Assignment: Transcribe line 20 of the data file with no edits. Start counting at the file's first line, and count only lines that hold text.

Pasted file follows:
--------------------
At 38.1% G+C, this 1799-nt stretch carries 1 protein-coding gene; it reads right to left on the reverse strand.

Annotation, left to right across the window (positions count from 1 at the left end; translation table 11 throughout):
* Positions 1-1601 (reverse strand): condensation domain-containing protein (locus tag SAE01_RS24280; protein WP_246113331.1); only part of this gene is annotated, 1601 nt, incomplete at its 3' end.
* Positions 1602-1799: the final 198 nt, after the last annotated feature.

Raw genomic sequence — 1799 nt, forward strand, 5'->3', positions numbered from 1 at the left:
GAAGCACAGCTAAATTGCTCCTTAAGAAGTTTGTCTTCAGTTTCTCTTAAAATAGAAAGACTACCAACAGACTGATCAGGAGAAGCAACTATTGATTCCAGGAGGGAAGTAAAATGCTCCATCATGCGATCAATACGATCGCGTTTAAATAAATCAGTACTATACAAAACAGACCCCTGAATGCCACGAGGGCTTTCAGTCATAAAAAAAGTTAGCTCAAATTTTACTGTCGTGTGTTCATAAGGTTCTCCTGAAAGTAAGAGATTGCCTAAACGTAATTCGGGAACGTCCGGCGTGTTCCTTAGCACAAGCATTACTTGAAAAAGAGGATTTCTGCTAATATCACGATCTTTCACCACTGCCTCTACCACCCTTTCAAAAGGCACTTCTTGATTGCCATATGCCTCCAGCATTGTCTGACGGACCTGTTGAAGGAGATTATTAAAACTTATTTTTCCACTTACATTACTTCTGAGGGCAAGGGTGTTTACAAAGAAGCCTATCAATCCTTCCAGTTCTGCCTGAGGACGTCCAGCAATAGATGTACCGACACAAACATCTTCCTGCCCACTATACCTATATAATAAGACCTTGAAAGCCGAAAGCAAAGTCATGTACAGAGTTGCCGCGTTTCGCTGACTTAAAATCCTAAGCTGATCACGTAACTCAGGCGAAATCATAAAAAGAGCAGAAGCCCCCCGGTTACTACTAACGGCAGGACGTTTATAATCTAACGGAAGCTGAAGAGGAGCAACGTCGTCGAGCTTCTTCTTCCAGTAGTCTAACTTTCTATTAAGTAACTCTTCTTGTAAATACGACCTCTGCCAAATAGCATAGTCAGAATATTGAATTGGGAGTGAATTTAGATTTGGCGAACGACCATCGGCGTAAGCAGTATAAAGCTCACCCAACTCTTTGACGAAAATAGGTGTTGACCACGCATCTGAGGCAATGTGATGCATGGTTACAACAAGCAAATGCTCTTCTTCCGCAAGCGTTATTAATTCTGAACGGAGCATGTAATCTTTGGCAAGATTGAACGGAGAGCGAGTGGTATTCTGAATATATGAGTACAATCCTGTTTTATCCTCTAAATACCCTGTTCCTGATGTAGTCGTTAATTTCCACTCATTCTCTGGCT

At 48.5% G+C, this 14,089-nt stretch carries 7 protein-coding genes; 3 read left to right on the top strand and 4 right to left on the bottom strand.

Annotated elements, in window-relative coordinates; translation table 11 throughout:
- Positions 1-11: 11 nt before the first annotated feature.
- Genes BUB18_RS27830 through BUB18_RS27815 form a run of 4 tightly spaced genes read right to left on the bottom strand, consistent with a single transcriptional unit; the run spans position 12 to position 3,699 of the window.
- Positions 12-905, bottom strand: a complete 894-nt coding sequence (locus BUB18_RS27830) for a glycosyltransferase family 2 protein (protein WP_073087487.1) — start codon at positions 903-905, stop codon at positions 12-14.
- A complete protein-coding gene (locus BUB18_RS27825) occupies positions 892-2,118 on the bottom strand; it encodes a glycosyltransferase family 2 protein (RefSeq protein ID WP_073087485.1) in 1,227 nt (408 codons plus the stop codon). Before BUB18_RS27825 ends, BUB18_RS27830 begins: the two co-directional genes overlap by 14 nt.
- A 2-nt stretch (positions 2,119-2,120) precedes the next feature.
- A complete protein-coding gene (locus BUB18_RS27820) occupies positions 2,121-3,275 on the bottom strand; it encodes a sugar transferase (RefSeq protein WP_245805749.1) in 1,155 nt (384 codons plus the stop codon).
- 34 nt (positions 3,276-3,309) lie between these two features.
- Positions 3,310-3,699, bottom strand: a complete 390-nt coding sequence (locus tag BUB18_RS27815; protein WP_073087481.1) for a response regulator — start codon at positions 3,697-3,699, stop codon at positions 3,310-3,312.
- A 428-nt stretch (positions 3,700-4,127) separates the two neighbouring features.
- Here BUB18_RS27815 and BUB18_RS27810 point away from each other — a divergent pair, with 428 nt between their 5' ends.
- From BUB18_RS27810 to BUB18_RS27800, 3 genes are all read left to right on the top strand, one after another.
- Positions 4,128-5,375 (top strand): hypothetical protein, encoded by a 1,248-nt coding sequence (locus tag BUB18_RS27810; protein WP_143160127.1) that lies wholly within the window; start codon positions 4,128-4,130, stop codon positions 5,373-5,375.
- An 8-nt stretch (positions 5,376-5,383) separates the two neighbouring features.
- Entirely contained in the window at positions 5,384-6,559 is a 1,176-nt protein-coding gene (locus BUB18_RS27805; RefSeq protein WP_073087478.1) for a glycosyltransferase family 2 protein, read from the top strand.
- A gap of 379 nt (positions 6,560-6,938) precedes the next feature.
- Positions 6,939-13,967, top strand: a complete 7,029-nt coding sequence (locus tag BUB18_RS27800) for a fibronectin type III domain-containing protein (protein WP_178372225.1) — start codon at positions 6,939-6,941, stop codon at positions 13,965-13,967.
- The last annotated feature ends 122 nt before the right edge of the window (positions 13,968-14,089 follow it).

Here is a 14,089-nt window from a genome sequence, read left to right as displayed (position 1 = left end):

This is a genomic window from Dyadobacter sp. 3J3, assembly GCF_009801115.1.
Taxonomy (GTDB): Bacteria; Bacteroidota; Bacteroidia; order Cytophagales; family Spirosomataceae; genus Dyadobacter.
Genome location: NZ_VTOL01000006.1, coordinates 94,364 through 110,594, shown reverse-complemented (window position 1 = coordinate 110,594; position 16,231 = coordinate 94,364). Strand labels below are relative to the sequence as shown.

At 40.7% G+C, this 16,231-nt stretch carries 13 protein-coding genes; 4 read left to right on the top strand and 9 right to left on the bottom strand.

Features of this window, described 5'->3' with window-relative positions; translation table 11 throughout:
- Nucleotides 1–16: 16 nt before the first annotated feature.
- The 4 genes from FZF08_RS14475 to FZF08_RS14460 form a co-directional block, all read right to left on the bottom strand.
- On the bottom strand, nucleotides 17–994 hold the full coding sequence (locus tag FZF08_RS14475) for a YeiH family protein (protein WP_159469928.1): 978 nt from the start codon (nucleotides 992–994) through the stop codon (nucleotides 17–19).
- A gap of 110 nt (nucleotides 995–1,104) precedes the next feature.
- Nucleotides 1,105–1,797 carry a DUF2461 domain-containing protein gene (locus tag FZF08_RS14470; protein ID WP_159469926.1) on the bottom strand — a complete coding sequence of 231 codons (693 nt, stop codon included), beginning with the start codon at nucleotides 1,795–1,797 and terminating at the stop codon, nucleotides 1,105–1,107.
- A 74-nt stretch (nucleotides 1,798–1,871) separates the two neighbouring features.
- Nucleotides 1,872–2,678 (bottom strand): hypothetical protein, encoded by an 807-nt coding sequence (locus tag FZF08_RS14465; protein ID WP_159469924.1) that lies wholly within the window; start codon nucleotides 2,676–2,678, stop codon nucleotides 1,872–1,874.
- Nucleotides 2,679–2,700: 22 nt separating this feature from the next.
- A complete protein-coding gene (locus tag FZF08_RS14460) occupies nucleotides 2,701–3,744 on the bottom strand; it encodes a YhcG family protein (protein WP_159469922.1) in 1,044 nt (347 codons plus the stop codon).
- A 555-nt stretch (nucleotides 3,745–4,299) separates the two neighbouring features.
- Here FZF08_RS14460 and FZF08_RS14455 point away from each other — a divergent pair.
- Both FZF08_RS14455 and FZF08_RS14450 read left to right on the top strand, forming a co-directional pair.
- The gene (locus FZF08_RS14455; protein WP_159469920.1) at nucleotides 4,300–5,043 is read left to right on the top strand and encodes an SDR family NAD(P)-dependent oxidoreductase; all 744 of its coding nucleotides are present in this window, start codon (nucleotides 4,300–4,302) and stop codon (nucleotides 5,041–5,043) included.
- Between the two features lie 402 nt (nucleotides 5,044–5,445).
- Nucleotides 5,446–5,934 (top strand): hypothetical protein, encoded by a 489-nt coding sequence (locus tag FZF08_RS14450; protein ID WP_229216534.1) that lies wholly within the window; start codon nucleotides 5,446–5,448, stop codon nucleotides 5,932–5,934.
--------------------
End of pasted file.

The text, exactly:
- Positions 4,128-5,375 (top strand): hypothetical protein, encoded by a 1,248-nt coding sequence (locus tag BUB18_RS27810; protein WP_143160127.1) that lies wholly within the window; start codon positions 4,128-4,130, stop codon positions 5,373-5,375.